Suppose $Y$ is a pair of pants with a hyperbolic structure and $\gamma_i; i = 1, 2, 3$ are the geodesic boundaries of length $l_i; i=1, 2, 3$ respectively. Now consider a essential simple arc $\sigma$ in $Y$ with end points on a same boundary component of $Y$ and $l$ denote the length of unique geodesic in the homotopy class of $\sigma$. Then, my question is weather the inequality, $l$ $\geq$ $\frac{1}{2}$ min{$l_i  i= 1, 2, 3$} hold or not for every pair of pants $Y$.
If you keep the lengths of two cuffs fixed (say equal to L) and let the third one go to infinity (say equal to R), then the length $l$ of the orthogeodesic with endpoints on the third cuff goes to zero. There is a trigonometric formula to see this. Cut the pants into two rightangled hexagons then further into four pentagons with the orthogeodesic. Formula 2.6.17 for rightangled pentagons in Chapter 2 of Thurston's notes gives $\sinh(R/4) \sinh (l/2) = \cosh(L/2)$. Therefore no such bound holds.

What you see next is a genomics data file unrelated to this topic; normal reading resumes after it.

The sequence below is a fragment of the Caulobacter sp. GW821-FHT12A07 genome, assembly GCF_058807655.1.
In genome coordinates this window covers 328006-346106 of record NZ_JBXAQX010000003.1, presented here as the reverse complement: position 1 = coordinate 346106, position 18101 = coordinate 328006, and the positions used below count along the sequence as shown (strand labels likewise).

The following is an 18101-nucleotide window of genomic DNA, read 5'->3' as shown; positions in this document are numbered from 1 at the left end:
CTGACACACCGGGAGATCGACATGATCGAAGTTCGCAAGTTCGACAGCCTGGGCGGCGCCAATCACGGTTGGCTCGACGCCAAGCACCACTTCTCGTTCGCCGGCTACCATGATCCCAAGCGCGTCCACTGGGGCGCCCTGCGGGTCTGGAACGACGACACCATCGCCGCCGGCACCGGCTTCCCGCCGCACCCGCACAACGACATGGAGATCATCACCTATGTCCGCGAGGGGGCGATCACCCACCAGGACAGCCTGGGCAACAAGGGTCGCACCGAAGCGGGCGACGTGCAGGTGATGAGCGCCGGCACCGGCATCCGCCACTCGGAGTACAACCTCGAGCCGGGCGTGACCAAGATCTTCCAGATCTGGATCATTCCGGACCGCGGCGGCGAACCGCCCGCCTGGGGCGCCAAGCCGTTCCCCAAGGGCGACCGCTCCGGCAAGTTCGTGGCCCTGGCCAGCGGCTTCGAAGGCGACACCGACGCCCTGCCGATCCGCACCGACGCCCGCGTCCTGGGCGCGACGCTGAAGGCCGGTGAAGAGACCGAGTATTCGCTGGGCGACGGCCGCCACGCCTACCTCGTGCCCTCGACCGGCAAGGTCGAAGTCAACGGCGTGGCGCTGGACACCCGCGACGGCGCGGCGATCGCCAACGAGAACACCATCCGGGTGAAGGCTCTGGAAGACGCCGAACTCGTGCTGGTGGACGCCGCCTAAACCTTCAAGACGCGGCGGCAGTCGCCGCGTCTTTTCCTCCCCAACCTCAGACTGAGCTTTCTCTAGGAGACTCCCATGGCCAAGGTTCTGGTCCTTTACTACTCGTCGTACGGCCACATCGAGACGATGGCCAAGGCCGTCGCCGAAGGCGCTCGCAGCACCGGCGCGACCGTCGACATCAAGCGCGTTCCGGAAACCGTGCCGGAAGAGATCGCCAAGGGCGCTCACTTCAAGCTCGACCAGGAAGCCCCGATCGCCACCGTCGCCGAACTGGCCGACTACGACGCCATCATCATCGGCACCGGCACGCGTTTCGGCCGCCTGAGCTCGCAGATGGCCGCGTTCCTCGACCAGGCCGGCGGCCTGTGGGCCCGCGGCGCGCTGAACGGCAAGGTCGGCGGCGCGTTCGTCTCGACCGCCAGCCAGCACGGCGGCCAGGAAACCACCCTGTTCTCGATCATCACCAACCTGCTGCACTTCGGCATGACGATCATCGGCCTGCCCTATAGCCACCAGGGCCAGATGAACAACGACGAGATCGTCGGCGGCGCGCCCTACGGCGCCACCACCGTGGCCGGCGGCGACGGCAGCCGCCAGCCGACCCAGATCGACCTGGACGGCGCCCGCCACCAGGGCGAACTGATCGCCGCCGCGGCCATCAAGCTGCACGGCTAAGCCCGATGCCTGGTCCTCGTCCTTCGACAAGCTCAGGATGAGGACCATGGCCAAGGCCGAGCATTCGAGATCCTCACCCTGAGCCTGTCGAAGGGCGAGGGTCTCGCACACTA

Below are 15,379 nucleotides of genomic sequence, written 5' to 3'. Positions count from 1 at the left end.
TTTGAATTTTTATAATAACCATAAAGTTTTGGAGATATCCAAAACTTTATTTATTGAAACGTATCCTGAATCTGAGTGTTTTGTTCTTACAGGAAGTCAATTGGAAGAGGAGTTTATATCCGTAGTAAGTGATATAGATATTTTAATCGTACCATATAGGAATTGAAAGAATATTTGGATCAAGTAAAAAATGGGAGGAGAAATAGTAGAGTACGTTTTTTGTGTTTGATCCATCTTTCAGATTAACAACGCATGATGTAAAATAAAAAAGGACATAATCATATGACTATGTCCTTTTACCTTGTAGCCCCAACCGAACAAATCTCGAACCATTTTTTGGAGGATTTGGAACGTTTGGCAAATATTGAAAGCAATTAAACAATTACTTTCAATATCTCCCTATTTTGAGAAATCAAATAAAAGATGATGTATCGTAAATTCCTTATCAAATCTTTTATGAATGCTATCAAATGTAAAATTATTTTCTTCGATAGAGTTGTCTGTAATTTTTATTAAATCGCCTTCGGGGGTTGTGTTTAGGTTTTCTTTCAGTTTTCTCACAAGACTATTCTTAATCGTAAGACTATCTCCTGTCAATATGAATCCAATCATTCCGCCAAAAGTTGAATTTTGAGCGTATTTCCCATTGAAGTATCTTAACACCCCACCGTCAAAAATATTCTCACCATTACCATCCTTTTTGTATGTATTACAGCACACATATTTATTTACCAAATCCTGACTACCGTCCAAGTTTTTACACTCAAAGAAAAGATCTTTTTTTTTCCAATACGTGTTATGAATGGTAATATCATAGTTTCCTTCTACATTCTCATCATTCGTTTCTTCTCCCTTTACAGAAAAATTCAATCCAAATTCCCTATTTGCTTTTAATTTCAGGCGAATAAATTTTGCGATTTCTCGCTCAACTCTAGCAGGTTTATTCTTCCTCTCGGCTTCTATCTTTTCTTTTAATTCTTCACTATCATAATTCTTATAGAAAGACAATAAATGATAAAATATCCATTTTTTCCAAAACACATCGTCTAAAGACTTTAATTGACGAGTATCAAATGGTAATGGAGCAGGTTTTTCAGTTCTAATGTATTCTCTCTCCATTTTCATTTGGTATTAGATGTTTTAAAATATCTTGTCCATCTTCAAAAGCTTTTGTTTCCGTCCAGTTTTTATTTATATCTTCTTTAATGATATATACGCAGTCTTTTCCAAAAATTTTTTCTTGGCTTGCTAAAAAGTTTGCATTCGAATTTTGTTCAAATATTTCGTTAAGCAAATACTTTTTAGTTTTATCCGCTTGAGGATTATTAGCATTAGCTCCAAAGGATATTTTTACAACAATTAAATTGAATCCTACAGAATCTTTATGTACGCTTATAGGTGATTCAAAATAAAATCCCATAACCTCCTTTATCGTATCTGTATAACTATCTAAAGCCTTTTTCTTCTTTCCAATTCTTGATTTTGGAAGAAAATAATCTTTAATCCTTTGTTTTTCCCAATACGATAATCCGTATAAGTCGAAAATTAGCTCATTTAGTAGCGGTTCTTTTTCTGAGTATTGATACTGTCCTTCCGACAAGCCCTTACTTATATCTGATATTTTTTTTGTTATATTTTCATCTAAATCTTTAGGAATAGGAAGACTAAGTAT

No it does not. Suppose that the three boundary components have equal and very long length $R$. Then the pair of pants is almost isometric to a graph having two vertices $V,W$ and three edges of length $R/2$ each connecting $V$ to $W$; by "almost isometric" I mean that there is a function from the pants to the graph which distorts length of closed geodesics and of geodesics hitting the boundary at right angles by an additive amount which is bounded for $R$ near $+\infty$. Each of the three boundary curves has its length preserved in this graph. However, the arc you ask about maps to a single edge, of length $R/2$, so back in the pants this arc has length as close to $R/2$ as you like. This can be made rigorous using formulas of hyperbolic trigonometry found, for example, in Thurston's book The geometry and topology of 3manifolds.